The first eight speed cameras will be in operation in 2020 under a government timetable to reintroduce traffic cameras to help stem the bloodshed on the roads.
Tenders for a total of 110 cameras — 90 stationary and 20 mobile — were launched last week.
The plan is for another 36 to operate in 2021 and another 66 in 2022
The Justice Ministry is asking the House of Representatives to release €119,000 to pay for a study on where the 90 fixed cameras will be installed.
The experts advising the government on the issue will study police statistics on black spots on the roads.
Under the timetable submitted to parliament, the cameras will be installed over the period 2020 to 2022. The 20 mobile cameras will be used for spot checks.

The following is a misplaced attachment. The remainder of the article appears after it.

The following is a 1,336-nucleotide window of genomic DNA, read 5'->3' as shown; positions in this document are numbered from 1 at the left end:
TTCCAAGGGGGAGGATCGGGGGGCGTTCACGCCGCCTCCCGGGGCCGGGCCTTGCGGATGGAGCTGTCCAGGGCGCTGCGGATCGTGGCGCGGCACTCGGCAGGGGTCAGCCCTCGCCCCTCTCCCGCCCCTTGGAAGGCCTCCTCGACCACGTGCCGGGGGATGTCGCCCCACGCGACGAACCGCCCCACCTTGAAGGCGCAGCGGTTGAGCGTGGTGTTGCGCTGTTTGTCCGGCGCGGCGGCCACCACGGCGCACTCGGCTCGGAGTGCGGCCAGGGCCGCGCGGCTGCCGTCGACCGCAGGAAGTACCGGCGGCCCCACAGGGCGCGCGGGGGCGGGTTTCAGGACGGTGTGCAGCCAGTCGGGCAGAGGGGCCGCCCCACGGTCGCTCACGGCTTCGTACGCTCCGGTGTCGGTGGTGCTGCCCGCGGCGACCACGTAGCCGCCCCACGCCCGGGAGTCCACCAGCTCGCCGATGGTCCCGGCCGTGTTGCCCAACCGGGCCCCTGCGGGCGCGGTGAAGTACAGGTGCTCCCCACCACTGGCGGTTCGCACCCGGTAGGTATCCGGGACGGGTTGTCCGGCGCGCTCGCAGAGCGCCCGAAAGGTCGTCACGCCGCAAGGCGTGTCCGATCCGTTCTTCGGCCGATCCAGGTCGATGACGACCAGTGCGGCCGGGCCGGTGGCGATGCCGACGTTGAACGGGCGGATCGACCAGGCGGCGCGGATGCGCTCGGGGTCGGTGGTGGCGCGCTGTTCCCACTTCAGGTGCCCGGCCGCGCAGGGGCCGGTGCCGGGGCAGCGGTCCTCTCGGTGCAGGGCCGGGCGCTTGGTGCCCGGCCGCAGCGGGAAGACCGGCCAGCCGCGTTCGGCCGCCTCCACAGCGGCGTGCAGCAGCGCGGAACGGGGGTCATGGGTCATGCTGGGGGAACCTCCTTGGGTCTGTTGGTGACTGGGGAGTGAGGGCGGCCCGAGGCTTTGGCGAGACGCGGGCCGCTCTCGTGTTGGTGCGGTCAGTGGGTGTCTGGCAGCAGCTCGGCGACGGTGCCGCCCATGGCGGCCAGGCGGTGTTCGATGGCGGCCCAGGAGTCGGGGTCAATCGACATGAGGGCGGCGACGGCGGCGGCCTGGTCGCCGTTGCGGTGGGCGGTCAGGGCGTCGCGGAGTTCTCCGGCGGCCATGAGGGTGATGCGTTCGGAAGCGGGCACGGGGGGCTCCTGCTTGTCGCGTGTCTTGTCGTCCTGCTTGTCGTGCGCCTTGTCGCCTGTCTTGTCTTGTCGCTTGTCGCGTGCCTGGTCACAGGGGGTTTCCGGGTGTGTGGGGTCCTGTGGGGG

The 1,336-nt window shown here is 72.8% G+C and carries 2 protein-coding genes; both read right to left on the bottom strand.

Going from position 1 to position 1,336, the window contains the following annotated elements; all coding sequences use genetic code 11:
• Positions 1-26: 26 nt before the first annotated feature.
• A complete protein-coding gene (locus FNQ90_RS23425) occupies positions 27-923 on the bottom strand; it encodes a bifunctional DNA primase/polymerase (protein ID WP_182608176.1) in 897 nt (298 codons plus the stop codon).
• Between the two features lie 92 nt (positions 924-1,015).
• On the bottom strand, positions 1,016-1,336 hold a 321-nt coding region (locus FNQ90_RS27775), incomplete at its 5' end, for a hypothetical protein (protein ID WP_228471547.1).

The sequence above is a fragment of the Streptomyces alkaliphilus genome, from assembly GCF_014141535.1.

The pilot phase with four stationary and four mobile cameras will begin in 2020.
Another 20 stationary and 16 mobile cameras will come into operation in 2021 and the remaining 66 stationary cameras will be installed in 2022.
The total cost of buying and operating the cameras in the first five years has been estimated at about €35.2 m.
Cyprus has been without traffic cameras for 12 years after the company awarded the contract was successfully challenged in court by a competitor.
Police have long been calling for the return of cameras they say will be instrumental in reducing fatalities and making roads safer.